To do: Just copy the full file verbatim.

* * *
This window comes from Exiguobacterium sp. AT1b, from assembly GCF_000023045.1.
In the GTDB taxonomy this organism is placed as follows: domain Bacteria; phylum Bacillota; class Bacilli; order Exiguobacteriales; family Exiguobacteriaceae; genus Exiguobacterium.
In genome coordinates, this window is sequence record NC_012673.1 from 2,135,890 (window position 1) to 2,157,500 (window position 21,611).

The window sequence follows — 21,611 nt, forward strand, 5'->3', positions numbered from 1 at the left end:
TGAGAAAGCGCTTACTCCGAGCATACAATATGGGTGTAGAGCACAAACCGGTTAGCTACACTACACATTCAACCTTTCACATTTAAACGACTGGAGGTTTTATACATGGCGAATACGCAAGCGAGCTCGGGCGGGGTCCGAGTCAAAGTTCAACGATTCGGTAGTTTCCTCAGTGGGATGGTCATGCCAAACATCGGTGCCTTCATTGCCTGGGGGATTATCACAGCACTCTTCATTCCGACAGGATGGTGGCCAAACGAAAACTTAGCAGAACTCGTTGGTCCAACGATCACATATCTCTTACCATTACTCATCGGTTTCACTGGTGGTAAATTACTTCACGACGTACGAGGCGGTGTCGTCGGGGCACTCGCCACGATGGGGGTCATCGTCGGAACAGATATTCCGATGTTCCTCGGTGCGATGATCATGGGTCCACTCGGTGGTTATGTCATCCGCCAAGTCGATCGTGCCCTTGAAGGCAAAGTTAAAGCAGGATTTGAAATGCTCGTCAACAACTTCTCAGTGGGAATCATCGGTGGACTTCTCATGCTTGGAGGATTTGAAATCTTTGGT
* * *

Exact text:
This window comes from Exiguobacterium sp. AT1b, from assembly GCF_000023045.1.
In the GTDB taxonomy this organism is placed as follows: domain Bacteria; phylum Bacillota; class Bacilli; order Exiguobacteriales; family Exiguobacteriaceae; genus Exiguobacterium.
In genome coordinates, this window is sequence record NC_012673.1 from 2,135,890 (window position 1) to 2,157,500 (window position 21,611).

The window sequence follows — 21,611 nt, forward strand, 5'->3', positions numbered from 1 at the left end:
TGAGAAAGCGCTTACTCCGAGCATACAATATGGGTGTAGAGCACAAACCGGTTAGCTACACTACACATTCAACCTTTCACATTTAAACGACTGGAGGTTTTATACATGGCGAATACGCAAGCGAGCTCGGGCGGGGTCCGAGTCAAAGTTCAACGATTCGGTAGTTTCCTCAGTGGGATGGTCATGCCAAACATCGGTGCCTTCATTGCCTGGGGGATTATCACAGCACTCTTCATTCCGACAGGATGGTGGCCAAACGAAAACTTAGCAGAACTCGTTGGTCCAACGATCACATATCTCTTACCATTACTCATCGGTTTCACTGGTGGTAAATTACTTCACGACGTACGAGGCGGTGTCGTCGGGGCACTCGCCACGATGGGGGTCATCGTCGGAACAGATATTCCGATGTTCCTCGGTGCGATGATCATGGGTCCACTCGGTGGTTATGTCATCCGCCAAGTCGATCGTGCCCTTGAAGGCAAAGTTAAAGCAGGATTTGAAATGCTCGTCAACAACTTCTCAGTGGGAATCATCGGTGGACTTCTCATGCTTGGAGGATTTGAAATCTTTGGT